Wednesday, 3 July 2013

The Giant Hogweeds of Destiny

Let's start off with some drama. Today it was only down to pure luck that I wasn't killed. But let's come back to that in a bit.

So I'm in Russia. I'd been told all sorts of horror stories about Russia and so let's explode a few myths:

Myth 1. The Border is Bad: I'd been told border formalities can take up to three hours and include a full bag search - yikes! I have self-labelled blood pressure pill bottles. My crossing involved no search whatsoever and took less than ten minutes. Next!

Myth 2. The People are Bad: You'd think that Russians were demonic if you believed what I've heard. They aren't. Yesterday, due to reasons that I'll explain later, I had another spoke go pop. Although I was only halfway through my day, luckily I was just a few kilometres from Ostrov, a town of about 20,000, which around these parts is massive. I figured it'd have a bike shop. In the past, most bike malfunctions have resulted in some serendipitous interaction with the locals. Given Russia's monstrous reputation I doubted it this time.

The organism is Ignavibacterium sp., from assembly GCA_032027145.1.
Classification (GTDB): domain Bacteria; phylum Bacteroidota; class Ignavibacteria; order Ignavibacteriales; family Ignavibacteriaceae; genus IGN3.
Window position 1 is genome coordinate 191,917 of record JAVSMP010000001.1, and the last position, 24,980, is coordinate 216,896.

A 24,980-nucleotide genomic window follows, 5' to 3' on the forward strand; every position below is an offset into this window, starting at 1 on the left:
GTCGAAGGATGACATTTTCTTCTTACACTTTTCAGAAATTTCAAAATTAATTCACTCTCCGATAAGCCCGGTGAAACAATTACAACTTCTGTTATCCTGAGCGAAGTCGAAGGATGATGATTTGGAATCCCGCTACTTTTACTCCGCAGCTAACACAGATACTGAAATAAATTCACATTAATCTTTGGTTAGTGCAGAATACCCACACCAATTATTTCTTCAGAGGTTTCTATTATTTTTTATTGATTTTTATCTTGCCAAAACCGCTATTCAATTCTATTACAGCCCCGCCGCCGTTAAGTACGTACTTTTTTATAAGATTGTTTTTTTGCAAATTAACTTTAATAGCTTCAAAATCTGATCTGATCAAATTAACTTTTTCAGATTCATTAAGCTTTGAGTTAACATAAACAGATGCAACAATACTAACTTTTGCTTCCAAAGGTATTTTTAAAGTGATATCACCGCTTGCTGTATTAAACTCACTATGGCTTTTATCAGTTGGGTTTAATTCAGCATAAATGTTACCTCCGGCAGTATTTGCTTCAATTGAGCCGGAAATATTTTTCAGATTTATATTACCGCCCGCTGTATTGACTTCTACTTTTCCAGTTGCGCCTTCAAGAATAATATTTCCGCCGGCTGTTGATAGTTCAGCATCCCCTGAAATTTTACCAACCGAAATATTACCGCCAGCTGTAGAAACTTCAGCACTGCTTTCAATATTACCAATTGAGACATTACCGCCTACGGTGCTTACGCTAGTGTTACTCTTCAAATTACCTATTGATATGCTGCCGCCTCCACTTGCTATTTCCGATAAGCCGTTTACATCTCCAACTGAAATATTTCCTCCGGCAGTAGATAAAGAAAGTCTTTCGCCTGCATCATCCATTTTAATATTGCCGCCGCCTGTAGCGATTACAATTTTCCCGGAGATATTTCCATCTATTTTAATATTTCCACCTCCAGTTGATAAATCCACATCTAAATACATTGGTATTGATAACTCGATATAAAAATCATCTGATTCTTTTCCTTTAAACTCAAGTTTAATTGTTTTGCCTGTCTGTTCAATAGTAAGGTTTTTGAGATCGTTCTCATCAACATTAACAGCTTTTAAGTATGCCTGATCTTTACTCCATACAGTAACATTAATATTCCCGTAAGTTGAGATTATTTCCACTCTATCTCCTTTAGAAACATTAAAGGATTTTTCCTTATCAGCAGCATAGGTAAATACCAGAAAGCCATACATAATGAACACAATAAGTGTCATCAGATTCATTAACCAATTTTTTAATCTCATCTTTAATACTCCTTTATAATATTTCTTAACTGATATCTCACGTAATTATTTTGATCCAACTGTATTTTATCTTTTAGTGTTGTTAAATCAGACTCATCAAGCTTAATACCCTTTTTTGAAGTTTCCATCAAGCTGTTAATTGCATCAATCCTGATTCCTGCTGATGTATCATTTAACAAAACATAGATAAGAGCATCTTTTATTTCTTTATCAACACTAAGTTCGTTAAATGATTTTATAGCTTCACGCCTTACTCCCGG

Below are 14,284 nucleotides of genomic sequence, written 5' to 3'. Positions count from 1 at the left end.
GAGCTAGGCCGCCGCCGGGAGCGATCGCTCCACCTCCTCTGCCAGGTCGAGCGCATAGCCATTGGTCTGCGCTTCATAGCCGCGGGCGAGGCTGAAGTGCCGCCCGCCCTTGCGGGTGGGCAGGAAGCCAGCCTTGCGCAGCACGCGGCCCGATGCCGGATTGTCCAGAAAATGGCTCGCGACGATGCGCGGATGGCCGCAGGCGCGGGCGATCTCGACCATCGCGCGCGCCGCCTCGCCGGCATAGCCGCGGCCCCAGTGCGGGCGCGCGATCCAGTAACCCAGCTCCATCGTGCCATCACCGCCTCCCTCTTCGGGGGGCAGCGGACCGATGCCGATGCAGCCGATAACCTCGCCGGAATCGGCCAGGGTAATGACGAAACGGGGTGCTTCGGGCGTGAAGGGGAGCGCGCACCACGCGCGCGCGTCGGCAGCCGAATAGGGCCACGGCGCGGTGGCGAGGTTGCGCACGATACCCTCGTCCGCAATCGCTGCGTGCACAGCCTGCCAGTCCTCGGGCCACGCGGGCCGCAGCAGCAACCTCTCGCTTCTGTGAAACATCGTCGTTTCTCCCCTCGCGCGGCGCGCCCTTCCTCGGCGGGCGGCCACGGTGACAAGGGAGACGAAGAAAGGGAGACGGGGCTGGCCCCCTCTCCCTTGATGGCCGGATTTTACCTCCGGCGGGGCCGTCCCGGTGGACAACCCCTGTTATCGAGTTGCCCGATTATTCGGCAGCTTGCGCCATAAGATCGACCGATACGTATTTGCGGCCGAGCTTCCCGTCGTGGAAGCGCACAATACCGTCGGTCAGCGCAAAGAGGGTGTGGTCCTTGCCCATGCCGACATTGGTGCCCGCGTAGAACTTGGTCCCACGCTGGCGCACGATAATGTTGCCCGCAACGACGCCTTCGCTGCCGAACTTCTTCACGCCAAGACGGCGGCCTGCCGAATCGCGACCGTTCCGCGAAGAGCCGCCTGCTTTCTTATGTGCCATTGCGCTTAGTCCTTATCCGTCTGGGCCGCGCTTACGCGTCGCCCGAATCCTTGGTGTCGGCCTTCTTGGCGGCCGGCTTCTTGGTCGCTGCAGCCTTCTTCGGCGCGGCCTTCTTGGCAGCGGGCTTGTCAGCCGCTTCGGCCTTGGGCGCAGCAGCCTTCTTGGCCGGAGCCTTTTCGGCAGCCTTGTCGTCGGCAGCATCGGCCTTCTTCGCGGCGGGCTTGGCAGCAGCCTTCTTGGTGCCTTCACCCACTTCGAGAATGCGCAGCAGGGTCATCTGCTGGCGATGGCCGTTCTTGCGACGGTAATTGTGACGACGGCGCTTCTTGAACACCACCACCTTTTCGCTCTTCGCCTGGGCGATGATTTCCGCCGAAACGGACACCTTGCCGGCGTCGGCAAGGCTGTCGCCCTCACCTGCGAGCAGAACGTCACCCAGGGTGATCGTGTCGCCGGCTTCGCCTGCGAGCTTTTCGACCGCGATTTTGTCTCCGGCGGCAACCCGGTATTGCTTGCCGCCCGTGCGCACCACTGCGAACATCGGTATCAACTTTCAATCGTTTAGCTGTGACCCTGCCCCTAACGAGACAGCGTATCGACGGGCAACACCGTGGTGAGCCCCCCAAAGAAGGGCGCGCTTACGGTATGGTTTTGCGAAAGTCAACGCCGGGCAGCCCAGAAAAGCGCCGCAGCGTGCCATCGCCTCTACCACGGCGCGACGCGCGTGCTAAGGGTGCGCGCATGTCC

I saw a man with a bike. He had his head down. So I asked him, in my finest Russian (which isn't fine at all) where  the bike shop was. He looked up, pissed as pint glass full of newts, with food - or vomit - all around his mouth and slurred, 'Da!'. OK, maybe he misunderstood and so I tried again. But no. I got another 'da!' And then another. Maybe his sense of the absurd lead him to an extremely literal form of dadaism. Or perhaps, as I suspect, he'd had one bottle of vodka too many. Not a good start, Russia.